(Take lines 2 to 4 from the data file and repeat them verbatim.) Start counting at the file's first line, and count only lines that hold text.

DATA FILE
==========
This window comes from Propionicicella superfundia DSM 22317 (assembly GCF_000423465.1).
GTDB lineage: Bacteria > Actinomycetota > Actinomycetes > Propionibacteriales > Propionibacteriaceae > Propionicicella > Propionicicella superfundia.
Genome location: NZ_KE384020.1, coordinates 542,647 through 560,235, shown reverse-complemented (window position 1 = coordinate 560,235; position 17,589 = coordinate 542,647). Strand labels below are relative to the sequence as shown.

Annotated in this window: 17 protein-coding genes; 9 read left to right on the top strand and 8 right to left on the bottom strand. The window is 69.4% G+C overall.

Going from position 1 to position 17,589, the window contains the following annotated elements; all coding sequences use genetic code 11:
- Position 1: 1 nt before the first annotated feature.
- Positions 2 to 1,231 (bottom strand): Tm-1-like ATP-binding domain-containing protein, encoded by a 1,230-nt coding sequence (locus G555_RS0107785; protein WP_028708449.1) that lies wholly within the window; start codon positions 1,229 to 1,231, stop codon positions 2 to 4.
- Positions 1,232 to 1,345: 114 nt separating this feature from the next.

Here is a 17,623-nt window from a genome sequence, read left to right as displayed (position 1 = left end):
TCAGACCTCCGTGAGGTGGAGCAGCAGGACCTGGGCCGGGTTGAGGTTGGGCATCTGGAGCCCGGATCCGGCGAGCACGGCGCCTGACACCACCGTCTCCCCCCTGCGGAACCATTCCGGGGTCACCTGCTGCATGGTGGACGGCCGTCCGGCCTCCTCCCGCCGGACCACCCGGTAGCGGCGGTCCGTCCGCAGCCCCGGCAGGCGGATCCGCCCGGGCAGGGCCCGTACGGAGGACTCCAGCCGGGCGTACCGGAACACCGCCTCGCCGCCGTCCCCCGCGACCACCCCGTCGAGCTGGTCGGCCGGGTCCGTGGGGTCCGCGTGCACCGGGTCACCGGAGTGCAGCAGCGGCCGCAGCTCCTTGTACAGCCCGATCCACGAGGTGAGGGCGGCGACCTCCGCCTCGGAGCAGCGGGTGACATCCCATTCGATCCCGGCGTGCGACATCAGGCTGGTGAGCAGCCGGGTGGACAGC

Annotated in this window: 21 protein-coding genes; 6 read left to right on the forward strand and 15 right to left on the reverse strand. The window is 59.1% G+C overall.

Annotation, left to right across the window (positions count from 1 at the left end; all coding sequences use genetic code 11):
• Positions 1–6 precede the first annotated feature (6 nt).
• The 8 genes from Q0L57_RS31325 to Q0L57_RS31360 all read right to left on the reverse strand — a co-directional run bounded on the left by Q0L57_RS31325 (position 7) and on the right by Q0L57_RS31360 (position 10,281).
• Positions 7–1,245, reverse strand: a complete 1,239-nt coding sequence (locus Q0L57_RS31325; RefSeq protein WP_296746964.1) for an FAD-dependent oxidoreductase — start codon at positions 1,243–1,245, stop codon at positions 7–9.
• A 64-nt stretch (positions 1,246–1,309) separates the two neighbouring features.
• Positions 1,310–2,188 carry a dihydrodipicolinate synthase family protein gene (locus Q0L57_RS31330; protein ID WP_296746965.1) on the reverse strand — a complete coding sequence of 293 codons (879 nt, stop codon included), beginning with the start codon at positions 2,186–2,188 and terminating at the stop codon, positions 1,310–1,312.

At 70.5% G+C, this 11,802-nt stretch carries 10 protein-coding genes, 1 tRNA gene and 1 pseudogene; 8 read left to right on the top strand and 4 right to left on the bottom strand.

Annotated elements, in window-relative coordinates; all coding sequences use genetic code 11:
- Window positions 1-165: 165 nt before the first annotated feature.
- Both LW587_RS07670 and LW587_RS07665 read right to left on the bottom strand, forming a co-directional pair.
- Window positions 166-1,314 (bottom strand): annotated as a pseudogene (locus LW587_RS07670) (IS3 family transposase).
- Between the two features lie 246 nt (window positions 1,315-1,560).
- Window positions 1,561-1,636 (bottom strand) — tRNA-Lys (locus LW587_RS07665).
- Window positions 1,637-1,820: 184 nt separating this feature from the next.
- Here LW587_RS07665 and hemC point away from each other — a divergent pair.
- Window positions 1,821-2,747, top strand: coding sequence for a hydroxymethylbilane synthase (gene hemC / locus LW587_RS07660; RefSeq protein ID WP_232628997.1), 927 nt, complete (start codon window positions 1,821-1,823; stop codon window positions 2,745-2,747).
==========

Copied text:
GTDB lineage: Bacteria > Actinomycetota > Actinomycetes > Propionibacteriales > Propionibacteriaceae > Propionicicella > Propionicicella superfundia.
Genome location: NZ_KE384020.1, coordinates 542,647 through 560,235, shown reverse-complemented (window position 1 = coordinate 560,235; position 17,589 = coordinate 542,647). Strand labels below are relative to the sequence as shown.

Annotated in this window: 17 protein-coding genes; 9 read left to right on the top strand and 8 right to left on the bottom strand. The window is 69.4% G+C overall.